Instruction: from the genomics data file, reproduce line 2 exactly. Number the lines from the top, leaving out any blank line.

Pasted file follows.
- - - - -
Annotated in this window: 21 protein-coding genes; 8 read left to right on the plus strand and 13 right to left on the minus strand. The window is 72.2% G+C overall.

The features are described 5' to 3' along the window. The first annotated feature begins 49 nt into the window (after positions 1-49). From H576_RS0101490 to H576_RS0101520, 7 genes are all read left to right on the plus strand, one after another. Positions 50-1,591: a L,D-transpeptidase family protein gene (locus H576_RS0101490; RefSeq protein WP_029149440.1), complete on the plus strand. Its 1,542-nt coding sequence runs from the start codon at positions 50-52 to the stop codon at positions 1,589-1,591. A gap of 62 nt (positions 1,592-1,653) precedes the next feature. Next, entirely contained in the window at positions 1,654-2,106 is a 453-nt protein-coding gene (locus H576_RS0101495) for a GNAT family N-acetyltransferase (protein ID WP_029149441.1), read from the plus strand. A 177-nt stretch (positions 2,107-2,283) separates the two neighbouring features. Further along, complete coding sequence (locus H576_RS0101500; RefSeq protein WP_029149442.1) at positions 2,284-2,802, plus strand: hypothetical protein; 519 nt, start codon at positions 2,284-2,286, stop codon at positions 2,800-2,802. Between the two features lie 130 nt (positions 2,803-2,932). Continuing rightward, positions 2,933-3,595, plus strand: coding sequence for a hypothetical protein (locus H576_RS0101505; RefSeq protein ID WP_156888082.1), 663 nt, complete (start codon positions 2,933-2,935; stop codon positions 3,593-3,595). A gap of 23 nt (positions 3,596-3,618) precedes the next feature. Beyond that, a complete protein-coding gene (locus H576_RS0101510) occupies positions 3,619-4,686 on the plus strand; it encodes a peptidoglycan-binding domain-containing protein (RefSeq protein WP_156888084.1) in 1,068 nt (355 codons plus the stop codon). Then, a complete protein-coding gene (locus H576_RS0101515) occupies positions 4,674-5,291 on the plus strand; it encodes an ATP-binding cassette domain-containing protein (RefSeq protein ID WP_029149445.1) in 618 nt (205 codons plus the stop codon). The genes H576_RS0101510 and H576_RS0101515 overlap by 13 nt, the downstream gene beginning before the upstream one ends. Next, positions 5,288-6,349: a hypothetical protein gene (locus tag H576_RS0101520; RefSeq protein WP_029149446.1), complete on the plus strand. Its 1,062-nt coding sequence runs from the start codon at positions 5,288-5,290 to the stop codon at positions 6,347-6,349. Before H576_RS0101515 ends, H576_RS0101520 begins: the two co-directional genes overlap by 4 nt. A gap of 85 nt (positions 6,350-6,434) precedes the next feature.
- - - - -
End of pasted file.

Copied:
The features are described 5' to 3' along the window. The first annotated feature begins 49 nt into the window (after positions 1-49). From H576_RS0101490 to H576_RS0101520, 7 genes are all read left to right on the plus strand, one after another. Positions 50-1,591: a L,D-transpeptidase family protein gene (locus H576_RS0101490; RefSeq protein WP_029149440.1), complete on the plus strand. Its 1,542-nt coding sequence runs from the start codon at positions 50-52 to the stop codon at positions 1,589-1,591. A gap of 62 nt (positions 1,592-1,653) precedes the next feature. Next, entirely contained in the window at positions 1,654-2,106 is a 453-nt protein-coding gene (locus H576_RS0101495) for a GNAT family N-acetyltransferase (protein ID WP_029149441.1), read from the plus strand. A 177-nt stretch (positions 2,107-2,283) separates the two neighbouring features. Further along, complete coding sequence (locus H576_RS0101500; RefSeq protein WP_029149442.1) at positions 2,284-2,802, plus strand: hypothetical protein; 519 nt, start codon at positions 2,284-2,286, stop codon at positions 2,800-2,802. Between the two features lie 130 nt (positions 2,803-2,932). Continuing rightward, positions 2,933-3,595, plus strand: coding sequence for a hypothetical protein (locus H576_RS0101505; RefSeq protein ID WP_156888082.1), 663 nt, complete (start codon positions 2,933-2,935; stop codon positions 3,593-3,595). A gap of 23 nt (positions 3,596-3,618) precedes the next feature. Beyond that, a complete protein-coding gene (locus H576_RS0101510) occupies positions 3,619-4,686 on the plus strand; it encodes a peptidoglycan-binding domain-containing protein (RefSeq protein WP_156888084.1) in 1,068 nt (355 codons plus the stop codon). Then, a complete protein-coding gene (locus H576_RS0101515) occupies positions 4,674-5,291 on the plus strand; it encodes an ATP-binding cassette domain-containing protein (RefSeq protein ID WP_029149445.1) in 618 nt (205 codons plus the stop codon). The genes H576_RS0101510 and H576_RS0101515 overlap by 13 nt, the downstream gene beginning before the upstream one ends. Next, positions 5,288-6,349: a hypothetical protein gene (locus tag H576_RS0101520; RefSeq protein WP_029149446.1), complete on the plus strand. Its 1,062-nt coding sequence runs from the start codon at positions 5,288-5,290 to the stop codon at positions 6,347-6,349. Before H576_RS0101515 ends, H576_RS0101520 begins: the two co-directional genes overlap by 4 nt. A gap of 85 nt (positions 6,350-6,434) precedes the next feature.